Sincerely,
    Willis Wayde

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  3. Actually, not so long ago, I attended a funeral Mass at an Episcopalian church and was surprised to find how similar it was to the Catholic Mass I try to attend daily. The principal difference was the language of the Episcopalian Mass was notably more elegant -- or so it sounded to me.
    But I wonder about this business of the "archaic" language being a barrier. If it is for the Bible, then it must also be for Milton and Shakespeare. Shall we modernize them also? Or should we just have people hunker down, do some work, and widen their linguistic horizons and enrich their lives a bit.

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  4. We should not modernize Shakespeare or Milton. (Though I admit being grateful for modern versions of Chaucer, to use as a trot to help my understanding of Middle English.) But the brutal reality is that relatively few people are going to read Shakespeare or Milton, no matter how hard we try to get them to hunker down and widen their linguistic horizons. Far more people are going to go to church, and if they are to feel welcomed, and if they are to understand what is going on, they should not have to stumble over words and expressions that are all but foreign to them. I do not believe this is pandering to the lowest common denominator. I believe it is the opposite: It is removing a threatening barrier; if you feel "out of it," you'll say the hell with it. In the Army they told us if you want troops to understand it, you'd better keep it simple, avoiding convoluted language of big words and passive voice. In the case of religious services, simple need not mean inelegant.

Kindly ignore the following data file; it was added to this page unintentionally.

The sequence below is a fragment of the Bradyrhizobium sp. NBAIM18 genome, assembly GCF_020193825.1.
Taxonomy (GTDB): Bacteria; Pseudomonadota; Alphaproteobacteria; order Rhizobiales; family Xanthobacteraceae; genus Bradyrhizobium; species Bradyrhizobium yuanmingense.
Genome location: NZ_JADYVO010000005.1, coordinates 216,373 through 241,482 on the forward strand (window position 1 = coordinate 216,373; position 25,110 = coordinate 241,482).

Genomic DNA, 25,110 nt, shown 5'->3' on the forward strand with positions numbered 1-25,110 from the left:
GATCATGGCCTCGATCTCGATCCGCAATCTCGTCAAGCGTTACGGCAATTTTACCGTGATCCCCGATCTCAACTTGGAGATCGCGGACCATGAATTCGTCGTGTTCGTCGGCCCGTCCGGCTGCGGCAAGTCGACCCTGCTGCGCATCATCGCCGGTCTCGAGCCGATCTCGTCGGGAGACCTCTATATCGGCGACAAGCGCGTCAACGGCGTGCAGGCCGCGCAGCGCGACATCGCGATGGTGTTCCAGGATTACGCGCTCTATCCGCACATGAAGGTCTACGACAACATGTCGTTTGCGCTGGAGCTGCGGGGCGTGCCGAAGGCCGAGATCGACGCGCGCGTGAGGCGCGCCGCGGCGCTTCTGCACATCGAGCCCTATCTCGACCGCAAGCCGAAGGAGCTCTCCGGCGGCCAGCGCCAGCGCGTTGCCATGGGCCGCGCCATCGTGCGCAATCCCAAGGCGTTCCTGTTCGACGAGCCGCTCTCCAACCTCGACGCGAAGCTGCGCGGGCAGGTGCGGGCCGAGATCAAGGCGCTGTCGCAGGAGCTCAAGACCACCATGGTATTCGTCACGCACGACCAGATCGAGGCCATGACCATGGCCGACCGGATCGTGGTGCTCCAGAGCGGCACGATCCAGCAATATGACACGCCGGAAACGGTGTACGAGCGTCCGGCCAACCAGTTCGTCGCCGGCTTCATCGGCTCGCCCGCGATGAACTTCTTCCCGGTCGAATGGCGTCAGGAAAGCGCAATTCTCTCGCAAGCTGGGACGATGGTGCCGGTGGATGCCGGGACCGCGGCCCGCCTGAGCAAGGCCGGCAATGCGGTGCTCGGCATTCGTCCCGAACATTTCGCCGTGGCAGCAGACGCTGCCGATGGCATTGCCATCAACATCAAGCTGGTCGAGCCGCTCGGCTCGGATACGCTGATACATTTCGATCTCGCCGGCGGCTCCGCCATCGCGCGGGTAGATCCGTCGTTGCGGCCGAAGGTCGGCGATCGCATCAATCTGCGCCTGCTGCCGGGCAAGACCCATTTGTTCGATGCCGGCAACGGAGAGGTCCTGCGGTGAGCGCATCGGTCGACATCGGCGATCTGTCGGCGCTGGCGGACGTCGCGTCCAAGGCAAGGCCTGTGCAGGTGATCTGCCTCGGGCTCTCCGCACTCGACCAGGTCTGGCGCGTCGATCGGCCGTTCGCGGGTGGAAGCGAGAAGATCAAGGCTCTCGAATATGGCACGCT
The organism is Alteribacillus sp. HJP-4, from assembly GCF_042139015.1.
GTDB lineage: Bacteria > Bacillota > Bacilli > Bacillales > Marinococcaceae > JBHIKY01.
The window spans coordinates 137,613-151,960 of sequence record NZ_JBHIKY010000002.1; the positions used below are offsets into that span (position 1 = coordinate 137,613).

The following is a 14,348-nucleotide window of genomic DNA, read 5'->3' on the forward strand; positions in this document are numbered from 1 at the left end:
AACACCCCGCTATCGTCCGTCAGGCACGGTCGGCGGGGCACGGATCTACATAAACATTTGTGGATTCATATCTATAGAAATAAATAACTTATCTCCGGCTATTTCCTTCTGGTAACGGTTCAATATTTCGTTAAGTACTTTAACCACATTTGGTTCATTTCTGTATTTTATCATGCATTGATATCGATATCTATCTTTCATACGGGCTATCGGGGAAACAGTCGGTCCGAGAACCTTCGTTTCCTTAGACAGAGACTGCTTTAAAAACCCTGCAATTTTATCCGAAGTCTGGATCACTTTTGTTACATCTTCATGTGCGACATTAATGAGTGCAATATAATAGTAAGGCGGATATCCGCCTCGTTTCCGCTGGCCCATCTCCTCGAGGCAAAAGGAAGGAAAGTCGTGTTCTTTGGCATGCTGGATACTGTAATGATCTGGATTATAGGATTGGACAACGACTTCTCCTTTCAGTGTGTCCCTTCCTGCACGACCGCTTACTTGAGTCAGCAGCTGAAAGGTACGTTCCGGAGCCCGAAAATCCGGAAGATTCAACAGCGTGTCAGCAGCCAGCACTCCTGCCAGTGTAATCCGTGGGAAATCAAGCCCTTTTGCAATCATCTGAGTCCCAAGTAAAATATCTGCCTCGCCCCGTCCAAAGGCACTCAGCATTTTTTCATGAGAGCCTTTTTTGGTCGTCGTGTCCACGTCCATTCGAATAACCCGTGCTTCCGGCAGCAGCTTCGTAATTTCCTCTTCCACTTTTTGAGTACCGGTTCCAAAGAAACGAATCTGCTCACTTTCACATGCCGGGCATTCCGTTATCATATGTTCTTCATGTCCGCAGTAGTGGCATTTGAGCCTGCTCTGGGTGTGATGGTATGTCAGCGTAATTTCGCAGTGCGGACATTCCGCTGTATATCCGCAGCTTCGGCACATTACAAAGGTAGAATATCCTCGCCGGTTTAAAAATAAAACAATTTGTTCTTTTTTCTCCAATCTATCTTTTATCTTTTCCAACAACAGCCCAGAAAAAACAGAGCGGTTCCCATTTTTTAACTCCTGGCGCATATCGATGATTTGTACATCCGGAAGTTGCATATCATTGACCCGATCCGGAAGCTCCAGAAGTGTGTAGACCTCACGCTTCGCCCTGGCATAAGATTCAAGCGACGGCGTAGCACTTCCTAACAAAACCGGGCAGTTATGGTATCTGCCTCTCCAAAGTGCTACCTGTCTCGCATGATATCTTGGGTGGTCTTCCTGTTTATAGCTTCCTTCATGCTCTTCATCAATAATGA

Sincerely,
    Willis Wayde

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  5. A good point, Willis, since those who go to church usually don't do so just to smell the incense. Maybe if the music were more attended to, people would find themselves willing to measure up to the language. What can be more beautiful than a Mass by Josquin Des Prez? And Bach's B-minor Mass may be the greatest piece of music ever written.

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  6. Actually, Henry Van Dyke got to the Ninth long before Alstott did, with "Joyful, Joyful, We Adore Thee". It was originally written for the Presbyterians, but Catholics have also picked it up. I rather like that hymn, actually, though like you I don't care for Alstott's clumsier use of the same tune for the Pentecost Sequence.

    The chant setting of that sequence that appears in the same OCP missals is rather nice, though. I sang it in English this year (the translation's not bad). Next year we may well do it in Latin. I don't remember offhand who's responsible for the chant setting.